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Operation Motorman's lead investigator said in 2006 that "his team were told not to interview journalists involved.The investigator...accused authorities of being too 'frightened' to tackle journalists." Learning that Steve Whittamore was obtaining information from the police national computer, the Information Commissioner contacted the Metropolitan Police and the Met's anti-corruption unit initiated Operation Glade.The commissioner of London's Metropolitan Police Service (MPS), Sir Paul Stephenson, also resigned.

Upon Rees' release from prison in 2005, he immediately resumed his investigative work for the News of the World, where Andy Coulson had succeeded Rebekah Brooks as editor.In 2002, under the title Operation Motorman, the Information Commissioner's Office, raided the offices of various newspaper and private investigators, looking for details of personal information kept on unregistered computer databases.A number of arrests and convictions followed, most notably of the former News of the World managing editor Andy Coulson.Murdoch and his son, James, were summoned to give evidence at the Leveson Inquiry.Substantial evidence was accumulated that Rees was purchasing information from improper sources and that, amongst others, Alex Marunchak of the News of the World was paying him up to £150,000 a year for doing so.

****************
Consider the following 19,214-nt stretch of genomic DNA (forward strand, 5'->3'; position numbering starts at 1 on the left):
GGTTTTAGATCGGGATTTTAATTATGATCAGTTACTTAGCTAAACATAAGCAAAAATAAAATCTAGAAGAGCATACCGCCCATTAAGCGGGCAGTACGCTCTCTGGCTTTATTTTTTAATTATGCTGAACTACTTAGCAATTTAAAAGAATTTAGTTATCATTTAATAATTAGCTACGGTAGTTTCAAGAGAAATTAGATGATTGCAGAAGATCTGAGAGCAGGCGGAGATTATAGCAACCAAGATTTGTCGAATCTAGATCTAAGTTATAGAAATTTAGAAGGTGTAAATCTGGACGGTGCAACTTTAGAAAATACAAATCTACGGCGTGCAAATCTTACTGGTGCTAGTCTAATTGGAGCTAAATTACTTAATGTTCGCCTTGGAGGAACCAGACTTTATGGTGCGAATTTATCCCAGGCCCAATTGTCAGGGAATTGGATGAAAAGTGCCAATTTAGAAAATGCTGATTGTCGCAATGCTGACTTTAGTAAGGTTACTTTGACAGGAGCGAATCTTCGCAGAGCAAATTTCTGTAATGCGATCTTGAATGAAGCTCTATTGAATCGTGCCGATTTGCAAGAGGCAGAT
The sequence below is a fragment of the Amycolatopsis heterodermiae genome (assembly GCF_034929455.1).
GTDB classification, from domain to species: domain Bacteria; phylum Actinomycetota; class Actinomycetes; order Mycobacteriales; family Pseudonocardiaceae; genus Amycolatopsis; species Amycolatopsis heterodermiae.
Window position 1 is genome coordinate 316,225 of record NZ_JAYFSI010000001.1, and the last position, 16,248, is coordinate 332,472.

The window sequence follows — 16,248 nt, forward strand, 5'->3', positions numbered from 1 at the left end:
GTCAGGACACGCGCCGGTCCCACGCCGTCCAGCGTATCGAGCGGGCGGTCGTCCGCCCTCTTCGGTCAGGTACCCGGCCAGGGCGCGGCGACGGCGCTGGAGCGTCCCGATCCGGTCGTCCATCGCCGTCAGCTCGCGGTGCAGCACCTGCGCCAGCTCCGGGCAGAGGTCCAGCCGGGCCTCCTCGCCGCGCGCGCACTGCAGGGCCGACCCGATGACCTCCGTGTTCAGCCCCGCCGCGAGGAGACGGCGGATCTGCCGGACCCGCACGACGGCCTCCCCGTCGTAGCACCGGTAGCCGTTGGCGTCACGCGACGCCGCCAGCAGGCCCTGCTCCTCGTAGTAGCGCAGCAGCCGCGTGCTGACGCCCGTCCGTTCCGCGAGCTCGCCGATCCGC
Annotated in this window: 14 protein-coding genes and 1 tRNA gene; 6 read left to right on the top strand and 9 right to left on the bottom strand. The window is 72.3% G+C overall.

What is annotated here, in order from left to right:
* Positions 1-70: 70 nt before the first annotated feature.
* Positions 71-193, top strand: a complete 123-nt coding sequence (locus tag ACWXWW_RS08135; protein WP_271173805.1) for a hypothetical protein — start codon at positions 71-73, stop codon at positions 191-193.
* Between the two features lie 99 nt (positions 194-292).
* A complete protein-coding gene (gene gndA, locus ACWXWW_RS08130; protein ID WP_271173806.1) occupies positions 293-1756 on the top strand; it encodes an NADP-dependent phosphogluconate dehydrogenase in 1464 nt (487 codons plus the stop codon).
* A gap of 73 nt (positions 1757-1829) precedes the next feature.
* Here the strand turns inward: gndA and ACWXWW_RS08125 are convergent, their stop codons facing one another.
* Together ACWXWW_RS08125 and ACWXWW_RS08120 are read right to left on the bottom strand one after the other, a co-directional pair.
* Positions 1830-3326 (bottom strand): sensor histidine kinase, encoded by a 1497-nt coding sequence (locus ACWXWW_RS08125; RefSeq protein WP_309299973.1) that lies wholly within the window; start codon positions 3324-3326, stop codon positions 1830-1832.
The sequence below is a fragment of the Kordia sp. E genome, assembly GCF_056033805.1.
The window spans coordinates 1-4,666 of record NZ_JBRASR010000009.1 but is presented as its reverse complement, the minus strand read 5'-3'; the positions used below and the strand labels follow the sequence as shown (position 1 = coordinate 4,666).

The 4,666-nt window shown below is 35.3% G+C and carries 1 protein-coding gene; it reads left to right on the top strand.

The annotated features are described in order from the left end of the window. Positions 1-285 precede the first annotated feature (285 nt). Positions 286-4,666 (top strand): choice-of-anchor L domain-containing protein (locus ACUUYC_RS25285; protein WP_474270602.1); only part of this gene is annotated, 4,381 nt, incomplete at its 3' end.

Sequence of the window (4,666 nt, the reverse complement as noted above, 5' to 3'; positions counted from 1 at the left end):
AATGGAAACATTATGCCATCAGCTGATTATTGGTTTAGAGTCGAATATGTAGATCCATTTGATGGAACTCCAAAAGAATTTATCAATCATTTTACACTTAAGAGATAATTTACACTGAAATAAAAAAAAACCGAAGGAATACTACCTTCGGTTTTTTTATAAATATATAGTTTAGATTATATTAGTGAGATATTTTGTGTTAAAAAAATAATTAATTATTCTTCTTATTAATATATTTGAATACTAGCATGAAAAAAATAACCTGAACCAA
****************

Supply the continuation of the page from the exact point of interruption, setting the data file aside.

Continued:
Jonathan Rees reportedly bought information from former and serving police officers, Customs officers, a VAT inspector, bank employees, burglars, and from blaggers who would telephone the Inland Revenue, the DVLA, banks and phone companies, and deceive them into releasing confidential information.

The News International phone-hacking scandal is a controversy involving the now defunct News of the World and other British newspapers published by News International, a subsidiary of News Corporation.

Employees of the newspaper were accused of engaging in phone hacking, police bribery, and exercising improper influence in the pursuit of stories.

The ICO raided a private investigator named John Boyall, whose specialty was acquiring information from confidential databases.

Glenn Mulcaire had been Boyall's assistant, until the autumn of 2001 when the News of the World's assistant editor, Greg Miskiw gave him a full-time contract to do work for the newspaper.

Documents reportedly held by Scotland Yard show that "Mulcaire did this on the instructions of Greg Miskiw, assistant editor at News of the World and a close friend of Marunchak." The Metropolitan Police Service handled this apparent attempt by agents of the News of the World to interfere with a murder inquiry by having informal discussions with Rebekah Brooks, then editor for the newspaper.